Collier's New Encyclopedia (1921)/Dresden
DRESDEN (drez'den), the capital of Saxony, formerly a kingdom, but now a state in the German Republic; situated in a beautiful valley on both sides of the river Elbe. It is first mentioned in history in 1206, was greatly extended and embellished by Augustus the Strong (1694-1736), and rapidly increased during the 19th century. Among the chief edifices besides several of the churches are the museum containing a famous picture-gallery and other treasures; the Japanese Palace (Augusteum), containing the royal library of from 300,000 to 400,000 volumes, besides a rich collection of manuscripts; the Johanneum, containing the collection of porcelain and the historical museum, a valuable collection of arms, armor, domestic utensils, etc., belonging to the Middle Ages. The royal palace contains (in what is called the Green Vault) a valuable collection of curiosities, jewels, trinkets, and works of art.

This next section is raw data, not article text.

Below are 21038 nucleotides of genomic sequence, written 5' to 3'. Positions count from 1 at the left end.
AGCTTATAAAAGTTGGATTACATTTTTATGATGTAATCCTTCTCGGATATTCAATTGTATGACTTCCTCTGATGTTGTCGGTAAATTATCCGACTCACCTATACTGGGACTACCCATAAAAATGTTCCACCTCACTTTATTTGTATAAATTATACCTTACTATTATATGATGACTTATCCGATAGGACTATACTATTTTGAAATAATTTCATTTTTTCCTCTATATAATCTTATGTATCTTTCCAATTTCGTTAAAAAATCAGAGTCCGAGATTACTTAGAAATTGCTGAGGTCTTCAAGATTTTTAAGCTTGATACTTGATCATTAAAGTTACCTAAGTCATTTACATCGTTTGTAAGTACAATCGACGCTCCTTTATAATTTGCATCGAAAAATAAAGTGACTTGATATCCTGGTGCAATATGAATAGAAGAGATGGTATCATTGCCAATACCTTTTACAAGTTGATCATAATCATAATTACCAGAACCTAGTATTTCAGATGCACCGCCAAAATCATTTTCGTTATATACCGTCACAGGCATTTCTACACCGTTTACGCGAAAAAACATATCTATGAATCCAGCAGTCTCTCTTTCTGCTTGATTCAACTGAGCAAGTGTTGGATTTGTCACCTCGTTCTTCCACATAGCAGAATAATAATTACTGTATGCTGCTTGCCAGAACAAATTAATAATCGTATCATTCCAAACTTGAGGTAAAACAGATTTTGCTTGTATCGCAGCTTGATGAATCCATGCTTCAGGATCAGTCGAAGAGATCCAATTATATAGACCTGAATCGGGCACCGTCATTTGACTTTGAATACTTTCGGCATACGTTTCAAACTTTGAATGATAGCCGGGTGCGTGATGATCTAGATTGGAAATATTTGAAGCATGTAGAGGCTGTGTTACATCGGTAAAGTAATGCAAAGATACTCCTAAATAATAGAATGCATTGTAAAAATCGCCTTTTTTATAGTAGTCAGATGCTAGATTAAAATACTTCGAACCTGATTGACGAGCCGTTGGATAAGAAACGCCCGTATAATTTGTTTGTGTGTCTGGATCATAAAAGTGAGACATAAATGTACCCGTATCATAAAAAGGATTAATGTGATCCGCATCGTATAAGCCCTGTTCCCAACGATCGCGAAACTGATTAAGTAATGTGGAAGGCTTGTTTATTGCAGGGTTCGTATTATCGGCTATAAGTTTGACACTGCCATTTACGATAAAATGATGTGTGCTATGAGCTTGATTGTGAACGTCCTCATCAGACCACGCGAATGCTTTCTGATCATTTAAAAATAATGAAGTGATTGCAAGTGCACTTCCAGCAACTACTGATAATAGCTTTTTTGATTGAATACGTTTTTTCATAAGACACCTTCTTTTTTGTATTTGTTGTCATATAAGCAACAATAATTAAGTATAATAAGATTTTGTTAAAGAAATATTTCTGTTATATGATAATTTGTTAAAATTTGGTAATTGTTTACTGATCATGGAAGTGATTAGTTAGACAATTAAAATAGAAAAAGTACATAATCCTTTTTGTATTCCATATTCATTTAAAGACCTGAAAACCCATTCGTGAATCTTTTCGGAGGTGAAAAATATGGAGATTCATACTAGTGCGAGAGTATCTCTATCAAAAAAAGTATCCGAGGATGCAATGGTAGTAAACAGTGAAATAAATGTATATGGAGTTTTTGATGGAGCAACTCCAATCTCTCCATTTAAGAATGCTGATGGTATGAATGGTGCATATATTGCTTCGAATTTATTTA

The city is distinguished for its excellent educational, literary, and artistic institutions, among which are the Polytechnic School, much on the plan and scale of a university; the Conservatory and School of Music; the Academy of Fine Arts, etc. The manufactures are various in character; the china, however, for which the city is famed is made chiefly at Meissen, 14 miles distant. The commerce is considerable. The chief glory of Dresden is the gallery of pictures, one of the finest in the world, which first became of importance under Augustus II., King of Poland, and Elector of Saxony, but owes its most valuable treasures to Augustus III., who purchased the greater portion of the gallery of the Duke of Modena for $900,000. The pictures number about 25,000, and in particular comprise many fine specimens of the Italian, Dutch, and Flemish schools. Besides this fine collection the museum contains also engravings and drawings amounting to upward of 350,000. There is here also a rich collection of casts exemplifying the progress of sculpture from the earliest times, and including copies of all the most important antiques. It suffered severely in the Thirty Years' War, and also in 1813, when it was the headquarters of Napoleon's army. It was occupied by the Prussians in 1866, but was evacuated in the following spring. Pop. about 550,000.